336 
    347If you need help compiling and installing libx264 see one of our [wiki:CompilationGuide FFmpeg and x264 compiling guides]. 
    358 
    36 == Constant Rate Factor (CRF) == 
     9== Constant Rate Factor (CRF) ==#crf 
    3710This method will allow you to choose a certain output quality for the whole file and output file size is of less importance. This provides maximum compression effectiveness with a single pass and each video gets the bitrate it needs. The downsides is that you can't tell it to get a specific filesize or not go over a specific size. 
    3811 
     
    5831---- 
    5932 
    60 == Two-Pass == 
     33== Two-Pass ==#twopass 
    6134This method is generally used if you are targeting a specific output file size and output quality is of less importance. This is best explained with an example. Your video is 10 minutes (600 seconds) long and an output of 50 MB is desired. Since `bitrate = file size / duration`: 
    6235 
     
    10679---- 
    10780 
     81=== Additional Information === 
     82 
     83ABR (Average Bit Rate).  Like 
     84{{{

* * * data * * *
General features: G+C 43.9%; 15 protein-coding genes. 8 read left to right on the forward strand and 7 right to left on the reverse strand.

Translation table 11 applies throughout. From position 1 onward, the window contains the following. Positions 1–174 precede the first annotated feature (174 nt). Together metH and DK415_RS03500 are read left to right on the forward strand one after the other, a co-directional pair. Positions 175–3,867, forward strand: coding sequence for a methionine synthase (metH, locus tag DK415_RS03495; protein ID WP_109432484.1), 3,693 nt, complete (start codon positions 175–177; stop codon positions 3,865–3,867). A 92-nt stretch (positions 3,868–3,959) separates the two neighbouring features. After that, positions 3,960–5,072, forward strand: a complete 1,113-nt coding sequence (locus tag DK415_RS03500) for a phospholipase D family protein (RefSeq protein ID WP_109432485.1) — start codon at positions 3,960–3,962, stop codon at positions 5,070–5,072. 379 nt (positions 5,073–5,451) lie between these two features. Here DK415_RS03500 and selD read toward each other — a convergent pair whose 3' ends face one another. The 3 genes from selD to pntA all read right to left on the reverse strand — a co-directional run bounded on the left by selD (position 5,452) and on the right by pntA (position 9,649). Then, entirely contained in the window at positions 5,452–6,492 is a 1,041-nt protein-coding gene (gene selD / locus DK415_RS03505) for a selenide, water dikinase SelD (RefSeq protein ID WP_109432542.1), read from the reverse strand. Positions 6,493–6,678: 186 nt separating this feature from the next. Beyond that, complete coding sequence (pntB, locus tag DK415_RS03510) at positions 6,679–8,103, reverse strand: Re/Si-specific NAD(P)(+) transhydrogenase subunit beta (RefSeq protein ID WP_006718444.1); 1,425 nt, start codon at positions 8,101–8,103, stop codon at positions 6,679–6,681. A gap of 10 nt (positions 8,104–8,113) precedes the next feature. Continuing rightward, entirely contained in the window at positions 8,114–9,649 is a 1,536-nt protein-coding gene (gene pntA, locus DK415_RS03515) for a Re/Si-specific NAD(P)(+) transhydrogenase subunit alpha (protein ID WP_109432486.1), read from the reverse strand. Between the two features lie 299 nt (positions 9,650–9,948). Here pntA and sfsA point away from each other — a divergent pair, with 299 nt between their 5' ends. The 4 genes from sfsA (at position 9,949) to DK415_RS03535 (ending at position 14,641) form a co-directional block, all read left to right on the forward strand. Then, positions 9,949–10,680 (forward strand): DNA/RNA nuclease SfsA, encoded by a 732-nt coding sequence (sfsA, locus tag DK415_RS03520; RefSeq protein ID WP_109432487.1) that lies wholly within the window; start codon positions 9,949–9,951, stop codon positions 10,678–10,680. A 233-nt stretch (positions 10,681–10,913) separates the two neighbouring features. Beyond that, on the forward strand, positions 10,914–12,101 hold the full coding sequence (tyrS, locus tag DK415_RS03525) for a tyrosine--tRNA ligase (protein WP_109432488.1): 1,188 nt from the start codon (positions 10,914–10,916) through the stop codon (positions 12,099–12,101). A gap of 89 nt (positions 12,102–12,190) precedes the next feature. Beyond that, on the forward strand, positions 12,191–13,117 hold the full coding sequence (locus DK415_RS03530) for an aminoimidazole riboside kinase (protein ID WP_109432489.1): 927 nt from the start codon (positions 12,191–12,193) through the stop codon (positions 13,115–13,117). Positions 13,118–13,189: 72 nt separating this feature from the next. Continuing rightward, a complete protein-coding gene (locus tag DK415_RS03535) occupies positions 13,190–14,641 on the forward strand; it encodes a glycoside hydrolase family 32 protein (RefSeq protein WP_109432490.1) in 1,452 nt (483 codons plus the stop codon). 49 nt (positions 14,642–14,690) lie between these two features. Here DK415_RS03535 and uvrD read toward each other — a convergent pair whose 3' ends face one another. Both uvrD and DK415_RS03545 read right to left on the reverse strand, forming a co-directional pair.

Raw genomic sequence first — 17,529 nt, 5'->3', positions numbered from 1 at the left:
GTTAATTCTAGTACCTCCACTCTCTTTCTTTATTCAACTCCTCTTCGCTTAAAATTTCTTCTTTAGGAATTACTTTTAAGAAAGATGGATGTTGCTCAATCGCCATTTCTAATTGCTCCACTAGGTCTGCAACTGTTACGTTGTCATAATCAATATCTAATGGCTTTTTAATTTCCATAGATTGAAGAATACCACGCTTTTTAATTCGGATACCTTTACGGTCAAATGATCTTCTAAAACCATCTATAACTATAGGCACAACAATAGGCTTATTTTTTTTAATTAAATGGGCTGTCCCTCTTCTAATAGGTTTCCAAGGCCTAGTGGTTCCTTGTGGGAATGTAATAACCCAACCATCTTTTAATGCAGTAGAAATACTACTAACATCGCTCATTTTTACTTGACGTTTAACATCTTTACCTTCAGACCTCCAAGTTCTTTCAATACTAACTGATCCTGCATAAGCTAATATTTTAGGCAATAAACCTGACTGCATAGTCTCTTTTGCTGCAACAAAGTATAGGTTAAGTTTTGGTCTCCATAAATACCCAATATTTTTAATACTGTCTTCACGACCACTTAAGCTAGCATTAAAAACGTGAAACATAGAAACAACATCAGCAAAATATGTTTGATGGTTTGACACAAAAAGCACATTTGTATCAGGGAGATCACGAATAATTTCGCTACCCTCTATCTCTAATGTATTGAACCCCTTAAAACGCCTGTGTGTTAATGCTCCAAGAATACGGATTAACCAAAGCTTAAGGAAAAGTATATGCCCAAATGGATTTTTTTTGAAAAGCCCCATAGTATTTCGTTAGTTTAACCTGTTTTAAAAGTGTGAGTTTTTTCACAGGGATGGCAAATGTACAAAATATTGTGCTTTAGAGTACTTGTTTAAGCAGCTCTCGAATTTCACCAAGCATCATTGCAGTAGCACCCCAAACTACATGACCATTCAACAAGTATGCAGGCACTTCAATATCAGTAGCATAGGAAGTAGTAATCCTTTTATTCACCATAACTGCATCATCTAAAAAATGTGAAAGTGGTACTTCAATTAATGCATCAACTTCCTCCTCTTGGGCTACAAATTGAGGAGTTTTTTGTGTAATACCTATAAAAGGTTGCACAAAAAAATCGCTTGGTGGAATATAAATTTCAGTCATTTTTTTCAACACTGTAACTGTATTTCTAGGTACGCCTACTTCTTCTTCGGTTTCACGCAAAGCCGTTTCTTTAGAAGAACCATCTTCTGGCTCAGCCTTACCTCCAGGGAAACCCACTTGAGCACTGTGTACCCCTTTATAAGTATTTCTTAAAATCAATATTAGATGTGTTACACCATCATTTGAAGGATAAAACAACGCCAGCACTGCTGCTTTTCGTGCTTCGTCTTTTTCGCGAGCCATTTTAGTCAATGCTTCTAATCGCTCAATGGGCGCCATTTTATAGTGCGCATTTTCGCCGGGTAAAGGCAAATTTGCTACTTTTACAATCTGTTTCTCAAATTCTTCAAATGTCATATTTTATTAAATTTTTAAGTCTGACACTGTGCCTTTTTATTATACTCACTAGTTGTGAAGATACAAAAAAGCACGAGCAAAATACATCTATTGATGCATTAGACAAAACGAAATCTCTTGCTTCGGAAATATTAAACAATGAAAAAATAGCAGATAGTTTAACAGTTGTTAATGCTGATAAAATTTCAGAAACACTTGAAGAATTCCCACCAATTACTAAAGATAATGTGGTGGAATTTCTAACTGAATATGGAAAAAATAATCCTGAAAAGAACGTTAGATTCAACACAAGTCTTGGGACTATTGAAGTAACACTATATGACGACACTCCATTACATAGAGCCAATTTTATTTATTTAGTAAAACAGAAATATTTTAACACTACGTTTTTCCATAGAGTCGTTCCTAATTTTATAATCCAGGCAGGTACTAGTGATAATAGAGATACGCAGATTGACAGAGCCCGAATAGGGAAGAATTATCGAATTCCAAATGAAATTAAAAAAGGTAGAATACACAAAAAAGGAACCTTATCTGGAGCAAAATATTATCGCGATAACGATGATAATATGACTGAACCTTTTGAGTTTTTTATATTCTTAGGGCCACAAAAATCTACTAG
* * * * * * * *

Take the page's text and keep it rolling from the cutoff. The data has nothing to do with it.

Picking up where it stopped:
85ffmpeg -i input -vcodec libx264 -b 1000k ... 
     86}}} 
     87 
     88This is something of a "running average" that allows for swings above and below this number, with the end goal that the final file will match this number "on average" (so basically, if it gets a lot of black frames, which cost very little, the next few seconds of non-black frames it will encode at very high quality, to bring the average back in line).  Using 2-pass can help this method to be more effective.  You can also use this in combination with a "max bit rate" setting in order to prevent some of the swing. 
     89 
     90You can "fake" a Constant Bit Rate setting by tuning the parameters of the ABR, like 
     91{{{ 
     92ffmpeg -i myfile.avi -vcodec libx264 -b 4000k -minrate 4000k -maxrate 4000k -bufsize 1835k out.m2v 
     93}}} 
     94 
     95bufsize is the "rate control buffer" so it will keep that "average" (4000k in this case) across every block of 1835k.  So basically it is assumed that the receiver/end player will buffer that much data so it's ok to fluctuate within that time span. 
     96 
     97Of course, if it's all just empty/black frames then it will still serve less than that many bits/s (but it will raise the quality level as much as it can to try to satisfy the requested parameters). 
     98 
     99You can also "fake" a maximum bit rate by specifying both crf *and* maxrate settings, like 
     100{{{ 
     101ffmpeg -i input -vcodec libx264 -crf 20 -maxrate 400k -bufsize 1835k 
     102}}} 
     103 
     104This will effectively "target" crf 20, but if the output exceeds 400k, it will degrade to something less than crf 20 in that case. 
     105 
     106---- 
     107 
    108108== Tips == 
    109109Encode a random section instead of the whole video with the `-ss` and `-t` options to quickly get a general idea of what the output will look like.